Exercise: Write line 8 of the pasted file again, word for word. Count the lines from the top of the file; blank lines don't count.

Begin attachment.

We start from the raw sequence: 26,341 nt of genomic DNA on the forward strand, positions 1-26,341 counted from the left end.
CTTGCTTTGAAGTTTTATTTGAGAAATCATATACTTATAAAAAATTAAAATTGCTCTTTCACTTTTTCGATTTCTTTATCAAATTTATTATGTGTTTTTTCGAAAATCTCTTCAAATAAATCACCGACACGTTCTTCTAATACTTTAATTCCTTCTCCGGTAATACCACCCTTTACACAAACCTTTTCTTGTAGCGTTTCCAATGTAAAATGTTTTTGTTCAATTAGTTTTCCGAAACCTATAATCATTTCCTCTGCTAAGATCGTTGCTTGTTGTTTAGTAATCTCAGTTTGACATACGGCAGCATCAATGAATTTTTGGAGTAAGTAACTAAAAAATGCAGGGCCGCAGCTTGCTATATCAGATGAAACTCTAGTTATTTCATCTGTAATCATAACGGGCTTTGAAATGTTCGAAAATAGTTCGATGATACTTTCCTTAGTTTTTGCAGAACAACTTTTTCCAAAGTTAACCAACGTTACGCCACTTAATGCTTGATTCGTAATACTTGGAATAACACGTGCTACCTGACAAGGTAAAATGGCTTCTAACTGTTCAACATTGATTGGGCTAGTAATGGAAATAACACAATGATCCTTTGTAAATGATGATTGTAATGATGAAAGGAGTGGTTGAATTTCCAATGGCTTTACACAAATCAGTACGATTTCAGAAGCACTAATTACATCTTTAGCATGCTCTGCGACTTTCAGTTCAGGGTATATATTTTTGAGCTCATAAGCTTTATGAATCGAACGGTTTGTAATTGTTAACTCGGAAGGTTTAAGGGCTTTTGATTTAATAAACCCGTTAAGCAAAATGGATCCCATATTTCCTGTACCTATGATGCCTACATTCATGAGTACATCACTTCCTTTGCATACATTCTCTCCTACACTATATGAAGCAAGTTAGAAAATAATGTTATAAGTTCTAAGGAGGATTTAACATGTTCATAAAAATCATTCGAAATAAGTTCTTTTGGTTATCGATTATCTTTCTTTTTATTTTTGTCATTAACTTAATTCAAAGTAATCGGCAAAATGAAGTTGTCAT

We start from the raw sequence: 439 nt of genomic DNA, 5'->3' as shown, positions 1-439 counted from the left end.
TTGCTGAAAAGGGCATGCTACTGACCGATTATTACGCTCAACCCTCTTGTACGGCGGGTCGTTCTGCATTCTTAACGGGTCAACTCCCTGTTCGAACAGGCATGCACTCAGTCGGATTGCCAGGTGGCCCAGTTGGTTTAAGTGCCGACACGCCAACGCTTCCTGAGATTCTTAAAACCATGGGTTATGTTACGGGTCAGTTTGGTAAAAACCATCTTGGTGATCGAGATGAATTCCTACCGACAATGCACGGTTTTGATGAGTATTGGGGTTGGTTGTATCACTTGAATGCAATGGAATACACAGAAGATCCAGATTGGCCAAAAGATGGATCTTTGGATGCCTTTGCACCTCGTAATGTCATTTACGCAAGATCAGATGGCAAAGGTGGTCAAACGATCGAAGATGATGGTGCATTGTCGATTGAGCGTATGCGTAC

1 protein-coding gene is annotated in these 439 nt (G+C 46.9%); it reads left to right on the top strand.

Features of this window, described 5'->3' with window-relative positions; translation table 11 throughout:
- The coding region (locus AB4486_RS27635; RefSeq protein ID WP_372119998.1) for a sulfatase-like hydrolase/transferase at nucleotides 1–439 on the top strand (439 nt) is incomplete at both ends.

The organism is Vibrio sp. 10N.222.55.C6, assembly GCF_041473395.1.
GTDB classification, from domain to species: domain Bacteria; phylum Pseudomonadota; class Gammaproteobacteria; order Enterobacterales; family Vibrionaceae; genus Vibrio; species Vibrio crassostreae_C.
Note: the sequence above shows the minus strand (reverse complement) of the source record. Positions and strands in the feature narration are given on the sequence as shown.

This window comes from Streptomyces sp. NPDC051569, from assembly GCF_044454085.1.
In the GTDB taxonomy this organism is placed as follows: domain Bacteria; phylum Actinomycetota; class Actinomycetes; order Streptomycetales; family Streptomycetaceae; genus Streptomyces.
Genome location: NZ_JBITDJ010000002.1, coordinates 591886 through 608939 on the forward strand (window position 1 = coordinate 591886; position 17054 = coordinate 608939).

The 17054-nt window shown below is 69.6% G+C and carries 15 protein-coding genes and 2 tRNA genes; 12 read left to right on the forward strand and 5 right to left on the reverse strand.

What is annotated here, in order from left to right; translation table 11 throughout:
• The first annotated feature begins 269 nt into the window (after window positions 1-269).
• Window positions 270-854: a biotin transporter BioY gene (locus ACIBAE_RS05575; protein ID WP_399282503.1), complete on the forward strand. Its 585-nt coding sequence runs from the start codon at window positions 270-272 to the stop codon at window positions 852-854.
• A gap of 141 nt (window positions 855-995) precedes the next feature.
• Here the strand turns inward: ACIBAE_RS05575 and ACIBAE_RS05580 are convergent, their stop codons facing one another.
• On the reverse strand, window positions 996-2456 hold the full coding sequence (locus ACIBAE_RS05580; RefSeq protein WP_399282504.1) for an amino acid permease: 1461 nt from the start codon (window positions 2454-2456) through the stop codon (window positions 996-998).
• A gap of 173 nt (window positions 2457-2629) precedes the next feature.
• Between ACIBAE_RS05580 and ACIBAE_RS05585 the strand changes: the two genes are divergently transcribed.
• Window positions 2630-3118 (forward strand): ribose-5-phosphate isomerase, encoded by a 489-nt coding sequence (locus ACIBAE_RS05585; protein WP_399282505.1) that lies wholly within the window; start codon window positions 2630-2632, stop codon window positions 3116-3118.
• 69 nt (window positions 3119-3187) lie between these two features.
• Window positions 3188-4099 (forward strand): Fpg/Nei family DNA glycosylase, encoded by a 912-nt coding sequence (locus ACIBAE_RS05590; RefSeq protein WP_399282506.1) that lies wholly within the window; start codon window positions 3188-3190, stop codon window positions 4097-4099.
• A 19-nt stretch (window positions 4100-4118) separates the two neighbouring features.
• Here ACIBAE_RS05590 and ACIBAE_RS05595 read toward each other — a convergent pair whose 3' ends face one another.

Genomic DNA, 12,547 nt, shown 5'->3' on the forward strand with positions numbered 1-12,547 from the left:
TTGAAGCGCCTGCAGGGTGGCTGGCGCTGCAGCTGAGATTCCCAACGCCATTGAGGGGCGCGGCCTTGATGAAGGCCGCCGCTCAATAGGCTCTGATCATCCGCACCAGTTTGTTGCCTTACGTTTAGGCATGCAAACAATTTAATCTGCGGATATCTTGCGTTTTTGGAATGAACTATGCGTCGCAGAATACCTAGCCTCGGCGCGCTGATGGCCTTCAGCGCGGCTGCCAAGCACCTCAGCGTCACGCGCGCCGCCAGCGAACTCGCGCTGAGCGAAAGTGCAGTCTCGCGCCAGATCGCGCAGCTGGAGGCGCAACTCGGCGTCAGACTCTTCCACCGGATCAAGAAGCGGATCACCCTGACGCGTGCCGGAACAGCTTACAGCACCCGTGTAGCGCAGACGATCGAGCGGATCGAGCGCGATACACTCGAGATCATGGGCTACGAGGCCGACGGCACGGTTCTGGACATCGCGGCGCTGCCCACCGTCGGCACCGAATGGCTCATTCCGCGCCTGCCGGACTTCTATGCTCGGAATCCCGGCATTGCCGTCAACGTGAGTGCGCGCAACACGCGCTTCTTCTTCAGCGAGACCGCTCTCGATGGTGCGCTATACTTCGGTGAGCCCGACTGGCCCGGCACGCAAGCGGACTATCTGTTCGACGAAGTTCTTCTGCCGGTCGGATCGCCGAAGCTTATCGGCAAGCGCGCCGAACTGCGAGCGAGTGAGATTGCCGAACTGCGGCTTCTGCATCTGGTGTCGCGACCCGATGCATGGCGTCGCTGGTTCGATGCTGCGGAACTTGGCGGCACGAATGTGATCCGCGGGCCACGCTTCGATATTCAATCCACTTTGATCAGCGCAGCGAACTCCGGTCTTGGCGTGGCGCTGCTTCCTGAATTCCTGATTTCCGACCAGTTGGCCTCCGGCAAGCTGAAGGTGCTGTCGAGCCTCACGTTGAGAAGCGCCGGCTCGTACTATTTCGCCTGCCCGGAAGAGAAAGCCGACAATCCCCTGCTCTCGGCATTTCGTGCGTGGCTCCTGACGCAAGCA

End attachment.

The organism is Vibrio sp. 10N.222.55.C6, assembly GCF_041473395.1.